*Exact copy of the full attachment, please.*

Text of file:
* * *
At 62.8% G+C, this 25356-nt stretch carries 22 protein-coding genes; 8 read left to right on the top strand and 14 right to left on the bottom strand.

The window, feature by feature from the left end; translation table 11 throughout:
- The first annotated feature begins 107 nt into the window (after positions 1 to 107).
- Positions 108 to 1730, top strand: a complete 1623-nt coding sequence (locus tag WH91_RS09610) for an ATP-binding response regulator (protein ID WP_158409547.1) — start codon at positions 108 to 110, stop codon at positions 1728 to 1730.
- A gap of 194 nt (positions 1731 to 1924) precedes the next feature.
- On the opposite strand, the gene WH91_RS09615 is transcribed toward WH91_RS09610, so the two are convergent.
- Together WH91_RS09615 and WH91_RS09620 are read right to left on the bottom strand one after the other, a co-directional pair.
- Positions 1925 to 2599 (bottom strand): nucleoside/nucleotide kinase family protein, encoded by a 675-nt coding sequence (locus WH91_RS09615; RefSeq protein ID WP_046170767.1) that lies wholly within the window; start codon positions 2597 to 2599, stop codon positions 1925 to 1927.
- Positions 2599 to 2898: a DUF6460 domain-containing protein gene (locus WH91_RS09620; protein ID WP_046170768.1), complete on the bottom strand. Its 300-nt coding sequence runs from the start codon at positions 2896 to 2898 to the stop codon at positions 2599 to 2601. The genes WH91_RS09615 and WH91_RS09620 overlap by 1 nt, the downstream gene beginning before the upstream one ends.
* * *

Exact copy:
At 62.8% G+C, this 25356-nt stretch carries 22 protein-coding genes; 8 read left to right on the top strand and 14 right to left on the bottom strand.

The window, feature by feature from the left end; translation table 11 throughout:
- The first annotated feature begins 107 nt into the window (after positions 1 to 107).
- Positions 108 to 1730, top strand: a complete 1623-nt coding sequence (locus tag WH91_RS09610) for an ATP-binding response regulator (protein ID WP_158409547.1) — start codon at positions 108 to 110, stop codon at positions 1728 to 1730.
- A gap of 194 nt (positions 1731 to 1924) precedes the next feature.
- On the opposite strand, the gene WH91_RS09615 is transcribed toward WH91_RS09610, so the two are convergent.
- Together WH91_RS09615 and WH91_RS09620 are read right to left on the bottom strand one after the other, a co-directional pair.
- Positions 1925 to 2599 (bottom strand): nucleoside/nucleotide kinase family protein, encoded by a 675-nt coding sequence (locus WH91_RS09615; RefSeq protein ID WP_046170767.1) that lies wholly within the window; start codon positions 2597 to 2599, stop codon positions 1925 to 1927.
- Positions 2599 to 2898: a DUF6460 domain-containing protein gene (locus WH91_RS09620; protein ID WP_046170768.1), complete on the bottom strand. Its 300-nt coding sequence runs from the start codon at positions 2896 to 2898 to the stop codon at positions 2599 to 2601. The genes WH91_RS09615 and WH91_RS09620 overlap by 1 nt, the downstream gene beginning before the upstream one ends.